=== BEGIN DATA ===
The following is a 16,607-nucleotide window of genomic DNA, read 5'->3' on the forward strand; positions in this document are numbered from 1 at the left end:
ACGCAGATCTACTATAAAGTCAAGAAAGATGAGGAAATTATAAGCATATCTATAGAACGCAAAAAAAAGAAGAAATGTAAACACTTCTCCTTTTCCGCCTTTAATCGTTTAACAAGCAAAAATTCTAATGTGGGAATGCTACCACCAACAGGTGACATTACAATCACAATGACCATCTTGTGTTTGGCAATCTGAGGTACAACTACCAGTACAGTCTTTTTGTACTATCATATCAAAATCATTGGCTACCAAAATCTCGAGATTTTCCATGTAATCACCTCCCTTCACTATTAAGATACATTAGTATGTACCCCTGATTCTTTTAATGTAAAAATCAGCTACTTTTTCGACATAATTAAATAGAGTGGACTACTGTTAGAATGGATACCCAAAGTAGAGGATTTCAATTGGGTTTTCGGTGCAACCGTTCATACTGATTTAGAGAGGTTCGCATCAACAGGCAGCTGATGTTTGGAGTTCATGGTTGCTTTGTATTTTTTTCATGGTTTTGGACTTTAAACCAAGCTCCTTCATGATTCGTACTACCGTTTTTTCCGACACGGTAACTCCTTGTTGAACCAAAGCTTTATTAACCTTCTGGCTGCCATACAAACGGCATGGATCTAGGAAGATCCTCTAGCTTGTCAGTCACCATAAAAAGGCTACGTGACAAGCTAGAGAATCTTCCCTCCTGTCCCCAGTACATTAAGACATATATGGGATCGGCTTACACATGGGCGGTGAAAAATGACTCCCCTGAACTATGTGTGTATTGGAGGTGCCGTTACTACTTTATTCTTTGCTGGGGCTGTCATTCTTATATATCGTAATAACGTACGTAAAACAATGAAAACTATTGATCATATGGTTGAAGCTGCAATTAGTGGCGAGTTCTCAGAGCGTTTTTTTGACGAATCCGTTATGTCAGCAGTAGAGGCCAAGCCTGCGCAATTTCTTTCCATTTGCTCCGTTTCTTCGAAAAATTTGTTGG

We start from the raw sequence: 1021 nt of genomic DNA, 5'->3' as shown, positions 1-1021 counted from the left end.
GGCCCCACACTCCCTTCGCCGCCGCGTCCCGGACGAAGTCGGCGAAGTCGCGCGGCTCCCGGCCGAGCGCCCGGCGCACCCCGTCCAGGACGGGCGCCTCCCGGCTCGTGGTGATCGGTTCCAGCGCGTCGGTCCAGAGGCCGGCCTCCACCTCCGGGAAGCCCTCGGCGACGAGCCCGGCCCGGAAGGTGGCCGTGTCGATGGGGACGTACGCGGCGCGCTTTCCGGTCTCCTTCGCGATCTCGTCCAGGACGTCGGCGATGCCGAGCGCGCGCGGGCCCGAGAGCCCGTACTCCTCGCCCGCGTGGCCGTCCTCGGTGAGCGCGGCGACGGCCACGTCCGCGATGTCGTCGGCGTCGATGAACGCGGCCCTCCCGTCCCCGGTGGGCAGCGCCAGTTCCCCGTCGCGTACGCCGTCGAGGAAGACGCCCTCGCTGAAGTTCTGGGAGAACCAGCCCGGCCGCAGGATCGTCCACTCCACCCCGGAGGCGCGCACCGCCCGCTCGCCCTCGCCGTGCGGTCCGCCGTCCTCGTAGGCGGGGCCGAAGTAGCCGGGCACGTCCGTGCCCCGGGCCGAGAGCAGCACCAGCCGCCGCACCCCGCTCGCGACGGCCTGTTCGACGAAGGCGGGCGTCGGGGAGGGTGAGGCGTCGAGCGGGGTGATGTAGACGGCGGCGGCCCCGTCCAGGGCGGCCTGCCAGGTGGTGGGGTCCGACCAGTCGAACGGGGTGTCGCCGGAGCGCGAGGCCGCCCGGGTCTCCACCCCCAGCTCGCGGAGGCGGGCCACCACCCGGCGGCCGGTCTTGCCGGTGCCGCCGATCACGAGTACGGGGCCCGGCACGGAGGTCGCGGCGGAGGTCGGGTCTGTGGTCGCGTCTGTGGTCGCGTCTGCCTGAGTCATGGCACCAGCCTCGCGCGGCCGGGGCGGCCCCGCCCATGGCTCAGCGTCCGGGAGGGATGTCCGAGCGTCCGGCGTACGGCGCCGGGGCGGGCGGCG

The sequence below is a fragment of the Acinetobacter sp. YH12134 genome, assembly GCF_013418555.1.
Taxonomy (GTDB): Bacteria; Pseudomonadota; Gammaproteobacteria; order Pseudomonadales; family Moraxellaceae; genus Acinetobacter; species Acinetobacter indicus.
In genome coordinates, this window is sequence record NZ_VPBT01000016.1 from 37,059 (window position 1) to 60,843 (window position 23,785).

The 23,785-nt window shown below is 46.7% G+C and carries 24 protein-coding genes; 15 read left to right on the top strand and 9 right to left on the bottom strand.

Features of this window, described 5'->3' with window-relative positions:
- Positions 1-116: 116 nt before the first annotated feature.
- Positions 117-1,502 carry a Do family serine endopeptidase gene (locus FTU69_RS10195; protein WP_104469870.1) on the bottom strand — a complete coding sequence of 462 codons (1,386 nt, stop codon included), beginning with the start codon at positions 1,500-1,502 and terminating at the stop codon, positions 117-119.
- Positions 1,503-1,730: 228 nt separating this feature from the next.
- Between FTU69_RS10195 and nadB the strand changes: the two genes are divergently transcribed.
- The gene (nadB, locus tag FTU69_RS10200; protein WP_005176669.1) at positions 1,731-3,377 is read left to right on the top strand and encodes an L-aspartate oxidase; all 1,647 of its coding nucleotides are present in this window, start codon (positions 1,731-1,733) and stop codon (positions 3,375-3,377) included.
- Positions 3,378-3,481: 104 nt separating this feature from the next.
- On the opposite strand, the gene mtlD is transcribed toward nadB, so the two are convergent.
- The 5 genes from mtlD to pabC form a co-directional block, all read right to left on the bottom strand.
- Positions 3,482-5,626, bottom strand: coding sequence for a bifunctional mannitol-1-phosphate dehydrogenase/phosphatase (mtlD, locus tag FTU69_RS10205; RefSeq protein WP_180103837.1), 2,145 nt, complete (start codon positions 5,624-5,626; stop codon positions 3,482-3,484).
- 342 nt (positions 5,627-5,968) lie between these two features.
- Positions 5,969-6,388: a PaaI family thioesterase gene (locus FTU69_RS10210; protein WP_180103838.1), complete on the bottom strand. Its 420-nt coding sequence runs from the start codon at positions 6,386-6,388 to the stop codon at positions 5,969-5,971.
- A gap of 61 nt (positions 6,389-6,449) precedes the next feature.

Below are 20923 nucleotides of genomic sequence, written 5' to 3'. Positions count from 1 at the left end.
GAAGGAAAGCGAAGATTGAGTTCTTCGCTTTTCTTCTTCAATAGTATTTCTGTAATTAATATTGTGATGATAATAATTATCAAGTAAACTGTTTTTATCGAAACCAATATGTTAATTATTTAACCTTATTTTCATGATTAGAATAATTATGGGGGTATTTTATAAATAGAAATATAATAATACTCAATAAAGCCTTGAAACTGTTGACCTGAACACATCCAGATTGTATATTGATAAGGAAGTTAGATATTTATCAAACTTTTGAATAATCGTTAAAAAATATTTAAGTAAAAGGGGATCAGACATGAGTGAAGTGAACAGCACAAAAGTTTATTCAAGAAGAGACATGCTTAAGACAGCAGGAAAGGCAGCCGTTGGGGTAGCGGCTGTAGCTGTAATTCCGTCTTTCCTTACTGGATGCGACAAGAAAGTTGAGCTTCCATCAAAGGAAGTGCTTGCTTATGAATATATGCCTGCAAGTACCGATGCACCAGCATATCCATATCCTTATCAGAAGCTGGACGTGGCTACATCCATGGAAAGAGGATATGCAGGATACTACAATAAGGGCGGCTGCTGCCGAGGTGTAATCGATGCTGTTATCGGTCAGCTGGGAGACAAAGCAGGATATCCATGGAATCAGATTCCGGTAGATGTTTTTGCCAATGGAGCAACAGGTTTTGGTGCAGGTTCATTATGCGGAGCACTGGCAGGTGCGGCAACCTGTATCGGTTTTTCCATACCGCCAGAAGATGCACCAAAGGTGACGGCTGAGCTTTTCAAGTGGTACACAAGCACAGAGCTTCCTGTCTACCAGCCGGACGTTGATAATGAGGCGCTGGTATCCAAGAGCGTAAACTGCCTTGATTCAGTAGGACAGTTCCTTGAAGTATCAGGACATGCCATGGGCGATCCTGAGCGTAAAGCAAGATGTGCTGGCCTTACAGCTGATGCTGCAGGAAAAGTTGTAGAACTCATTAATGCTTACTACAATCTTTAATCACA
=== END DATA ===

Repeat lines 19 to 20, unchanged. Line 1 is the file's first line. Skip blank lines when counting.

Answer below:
- 342 nt (positions 5,627-5,968) lie between these two features.
- Positions 5,969-6,388: a PaaI family thioesterase gene (locus FTU69_RS10210; protein WP_180103838.1), complete on the bottom strand. Its 420-nt coding sequence runs from the start codon at positions 6,386-6,388 to the stop codon at positions 5,969-5,971.